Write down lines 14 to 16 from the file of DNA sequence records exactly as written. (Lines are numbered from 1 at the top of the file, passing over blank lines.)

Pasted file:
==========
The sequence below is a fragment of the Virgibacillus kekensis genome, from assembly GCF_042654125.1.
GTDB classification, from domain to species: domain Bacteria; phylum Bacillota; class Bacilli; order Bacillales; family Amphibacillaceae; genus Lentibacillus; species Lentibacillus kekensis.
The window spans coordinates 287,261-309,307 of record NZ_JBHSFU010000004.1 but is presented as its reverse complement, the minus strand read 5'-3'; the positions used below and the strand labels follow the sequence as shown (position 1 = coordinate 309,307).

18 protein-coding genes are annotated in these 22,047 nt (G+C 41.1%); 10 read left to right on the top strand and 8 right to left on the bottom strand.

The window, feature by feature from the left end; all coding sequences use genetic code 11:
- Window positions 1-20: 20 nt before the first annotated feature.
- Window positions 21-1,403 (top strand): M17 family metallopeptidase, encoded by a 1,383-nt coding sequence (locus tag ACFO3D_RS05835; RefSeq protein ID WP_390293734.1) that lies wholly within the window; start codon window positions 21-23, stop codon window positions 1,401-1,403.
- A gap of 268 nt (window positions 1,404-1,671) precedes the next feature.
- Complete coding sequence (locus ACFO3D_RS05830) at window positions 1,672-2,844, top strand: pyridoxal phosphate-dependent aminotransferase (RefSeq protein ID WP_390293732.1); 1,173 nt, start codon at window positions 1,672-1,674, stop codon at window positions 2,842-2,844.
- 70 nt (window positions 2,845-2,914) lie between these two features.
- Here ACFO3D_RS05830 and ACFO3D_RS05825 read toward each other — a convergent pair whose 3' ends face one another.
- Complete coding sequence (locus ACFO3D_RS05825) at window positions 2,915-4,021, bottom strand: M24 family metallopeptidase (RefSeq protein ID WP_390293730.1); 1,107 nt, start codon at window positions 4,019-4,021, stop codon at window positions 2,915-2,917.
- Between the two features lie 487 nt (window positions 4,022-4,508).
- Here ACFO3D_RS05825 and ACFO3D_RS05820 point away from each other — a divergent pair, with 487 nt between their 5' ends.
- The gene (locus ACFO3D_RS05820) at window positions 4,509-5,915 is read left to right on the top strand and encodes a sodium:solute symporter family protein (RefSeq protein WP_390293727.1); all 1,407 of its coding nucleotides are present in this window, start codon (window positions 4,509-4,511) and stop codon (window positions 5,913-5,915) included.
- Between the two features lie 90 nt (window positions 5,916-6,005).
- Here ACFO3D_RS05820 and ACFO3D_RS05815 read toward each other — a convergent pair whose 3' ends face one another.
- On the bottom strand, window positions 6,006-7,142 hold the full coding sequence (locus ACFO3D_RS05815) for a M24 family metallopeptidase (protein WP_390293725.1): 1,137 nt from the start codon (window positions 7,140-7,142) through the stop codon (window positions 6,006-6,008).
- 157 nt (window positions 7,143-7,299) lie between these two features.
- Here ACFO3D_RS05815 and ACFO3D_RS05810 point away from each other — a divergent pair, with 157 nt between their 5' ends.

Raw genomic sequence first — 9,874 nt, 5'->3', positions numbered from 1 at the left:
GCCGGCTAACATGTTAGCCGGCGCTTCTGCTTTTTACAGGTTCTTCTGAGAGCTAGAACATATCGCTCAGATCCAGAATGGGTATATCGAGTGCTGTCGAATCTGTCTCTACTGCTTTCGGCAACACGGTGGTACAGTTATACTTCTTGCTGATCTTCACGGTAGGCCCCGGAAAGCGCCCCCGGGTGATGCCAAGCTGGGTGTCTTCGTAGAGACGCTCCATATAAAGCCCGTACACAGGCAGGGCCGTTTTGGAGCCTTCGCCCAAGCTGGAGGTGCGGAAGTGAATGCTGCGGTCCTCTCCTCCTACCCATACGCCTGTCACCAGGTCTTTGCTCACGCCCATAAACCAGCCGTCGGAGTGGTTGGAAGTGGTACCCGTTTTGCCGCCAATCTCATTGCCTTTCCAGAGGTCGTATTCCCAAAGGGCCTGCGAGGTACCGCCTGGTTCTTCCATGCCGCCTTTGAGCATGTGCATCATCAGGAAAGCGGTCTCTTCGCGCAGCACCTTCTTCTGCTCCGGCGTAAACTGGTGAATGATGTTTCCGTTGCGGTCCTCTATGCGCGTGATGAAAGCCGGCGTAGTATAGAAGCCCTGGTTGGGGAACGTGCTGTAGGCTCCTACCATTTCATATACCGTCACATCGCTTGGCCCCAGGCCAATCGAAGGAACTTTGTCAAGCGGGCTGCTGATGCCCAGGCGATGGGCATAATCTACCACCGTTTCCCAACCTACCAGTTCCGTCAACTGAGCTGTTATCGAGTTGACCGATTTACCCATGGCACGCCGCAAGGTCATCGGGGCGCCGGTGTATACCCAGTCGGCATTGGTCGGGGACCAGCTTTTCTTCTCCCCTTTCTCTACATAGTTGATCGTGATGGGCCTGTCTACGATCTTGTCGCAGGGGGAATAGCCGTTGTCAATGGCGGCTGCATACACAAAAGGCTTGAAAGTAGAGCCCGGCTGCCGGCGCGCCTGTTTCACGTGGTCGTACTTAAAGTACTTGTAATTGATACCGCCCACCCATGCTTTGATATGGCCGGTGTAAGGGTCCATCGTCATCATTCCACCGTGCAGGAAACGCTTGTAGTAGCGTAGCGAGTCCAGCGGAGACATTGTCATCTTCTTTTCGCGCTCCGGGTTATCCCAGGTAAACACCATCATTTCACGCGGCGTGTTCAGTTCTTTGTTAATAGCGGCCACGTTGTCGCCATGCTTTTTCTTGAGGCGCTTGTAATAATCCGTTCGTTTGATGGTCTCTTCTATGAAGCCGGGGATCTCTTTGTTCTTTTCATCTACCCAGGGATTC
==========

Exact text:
- Here ACFO3D_RS05825 and ACFO3D_RS05820 point away from each other — a divergent pair, with 487 nt between their 5' ends.
- The gene (locus ACFO3D_RS05820) at window positions 4,509-5,915 is read left to right on the top strand and encodes a sodium:solute symporter family protein (RefSeq protein WP_390293727.1); all 1,407 of its coding nucleotides are present in this window, start codon (window positions 4,509-4,511) and stop codon (window positions 5,913-5,915) included.
- Between the two features lie 90 nt (window positions 5,916-6,005).